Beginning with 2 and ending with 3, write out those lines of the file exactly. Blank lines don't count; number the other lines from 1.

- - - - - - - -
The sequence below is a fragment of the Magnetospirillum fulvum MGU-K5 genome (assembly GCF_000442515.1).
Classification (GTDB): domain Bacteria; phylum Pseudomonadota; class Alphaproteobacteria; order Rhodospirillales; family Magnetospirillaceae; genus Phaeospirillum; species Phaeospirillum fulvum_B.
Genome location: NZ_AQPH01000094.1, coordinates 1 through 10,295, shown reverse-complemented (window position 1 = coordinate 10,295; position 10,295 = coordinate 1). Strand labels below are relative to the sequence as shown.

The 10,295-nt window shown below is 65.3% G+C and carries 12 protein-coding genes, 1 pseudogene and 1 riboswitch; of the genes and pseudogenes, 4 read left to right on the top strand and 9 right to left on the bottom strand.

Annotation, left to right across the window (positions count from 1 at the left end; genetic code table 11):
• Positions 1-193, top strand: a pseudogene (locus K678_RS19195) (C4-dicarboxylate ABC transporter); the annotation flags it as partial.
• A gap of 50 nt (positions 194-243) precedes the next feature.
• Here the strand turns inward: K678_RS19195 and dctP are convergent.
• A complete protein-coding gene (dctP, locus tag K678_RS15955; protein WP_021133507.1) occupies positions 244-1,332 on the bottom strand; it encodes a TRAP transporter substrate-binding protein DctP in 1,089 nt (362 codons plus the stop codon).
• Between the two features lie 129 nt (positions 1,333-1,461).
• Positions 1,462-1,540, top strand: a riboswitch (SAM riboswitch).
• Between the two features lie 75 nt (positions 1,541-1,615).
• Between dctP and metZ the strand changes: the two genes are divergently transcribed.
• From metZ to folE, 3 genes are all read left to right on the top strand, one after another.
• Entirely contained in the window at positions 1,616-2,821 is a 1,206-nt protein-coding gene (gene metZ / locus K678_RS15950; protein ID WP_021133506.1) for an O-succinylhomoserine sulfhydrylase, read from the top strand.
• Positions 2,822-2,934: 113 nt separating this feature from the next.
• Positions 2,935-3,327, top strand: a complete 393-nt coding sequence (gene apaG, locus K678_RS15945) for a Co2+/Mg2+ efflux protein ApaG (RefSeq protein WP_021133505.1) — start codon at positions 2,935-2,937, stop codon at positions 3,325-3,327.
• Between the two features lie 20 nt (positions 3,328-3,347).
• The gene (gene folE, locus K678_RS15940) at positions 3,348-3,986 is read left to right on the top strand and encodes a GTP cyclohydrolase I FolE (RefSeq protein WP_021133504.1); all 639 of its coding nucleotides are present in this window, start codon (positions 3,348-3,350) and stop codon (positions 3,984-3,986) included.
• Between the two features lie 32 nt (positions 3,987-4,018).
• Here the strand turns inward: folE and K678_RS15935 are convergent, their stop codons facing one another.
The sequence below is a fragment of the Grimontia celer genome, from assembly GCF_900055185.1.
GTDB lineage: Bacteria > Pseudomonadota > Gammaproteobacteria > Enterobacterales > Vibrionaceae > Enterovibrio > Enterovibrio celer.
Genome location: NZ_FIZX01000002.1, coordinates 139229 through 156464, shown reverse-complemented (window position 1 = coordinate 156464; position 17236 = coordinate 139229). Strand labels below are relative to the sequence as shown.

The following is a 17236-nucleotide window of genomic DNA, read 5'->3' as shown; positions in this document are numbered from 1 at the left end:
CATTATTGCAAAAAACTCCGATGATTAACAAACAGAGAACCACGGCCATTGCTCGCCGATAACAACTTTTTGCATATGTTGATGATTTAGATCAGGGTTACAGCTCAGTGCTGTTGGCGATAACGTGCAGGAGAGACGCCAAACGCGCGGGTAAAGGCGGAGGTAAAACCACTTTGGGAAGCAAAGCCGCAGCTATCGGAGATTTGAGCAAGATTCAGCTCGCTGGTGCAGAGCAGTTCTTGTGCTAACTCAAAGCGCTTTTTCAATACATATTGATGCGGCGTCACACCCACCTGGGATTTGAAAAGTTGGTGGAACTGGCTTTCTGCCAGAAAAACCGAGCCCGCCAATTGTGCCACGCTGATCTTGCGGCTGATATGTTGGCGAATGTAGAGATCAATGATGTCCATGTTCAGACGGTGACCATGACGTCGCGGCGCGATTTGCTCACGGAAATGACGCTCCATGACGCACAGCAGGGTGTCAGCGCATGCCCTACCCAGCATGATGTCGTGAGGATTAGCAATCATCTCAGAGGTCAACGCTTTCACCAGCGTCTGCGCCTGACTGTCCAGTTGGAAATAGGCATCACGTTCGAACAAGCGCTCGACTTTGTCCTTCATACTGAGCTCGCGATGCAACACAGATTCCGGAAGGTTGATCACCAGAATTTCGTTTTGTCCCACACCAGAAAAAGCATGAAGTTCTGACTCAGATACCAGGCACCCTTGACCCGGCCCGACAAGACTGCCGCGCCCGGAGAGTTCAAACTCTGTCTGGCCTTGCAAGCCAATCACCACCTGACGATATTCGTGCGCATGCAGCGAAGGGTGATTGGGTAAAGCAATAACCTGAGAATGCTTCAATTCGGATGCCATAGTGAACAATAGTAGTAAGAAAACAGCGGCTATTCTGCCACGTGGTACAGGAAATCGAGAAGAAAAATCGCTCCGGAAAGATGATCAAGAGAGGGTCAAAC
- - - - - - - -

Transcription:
Classification (GTDB): domain Bacteria; phylum Pseudomonadota; class Alphaproteobacteria; order Rhodospirillales; family Magnetospirillaceae; genus Phaeospirillum; species Phaeospirillum fulvum_B.
Genome location: NZ_AQPH01000094.1, coordinates 1 through 10,295, shown reverse-complemented (window position 1 = coordinate 10,295; position 10,295 = coordinate 1). Strand labels below are relative to the sequence as shown.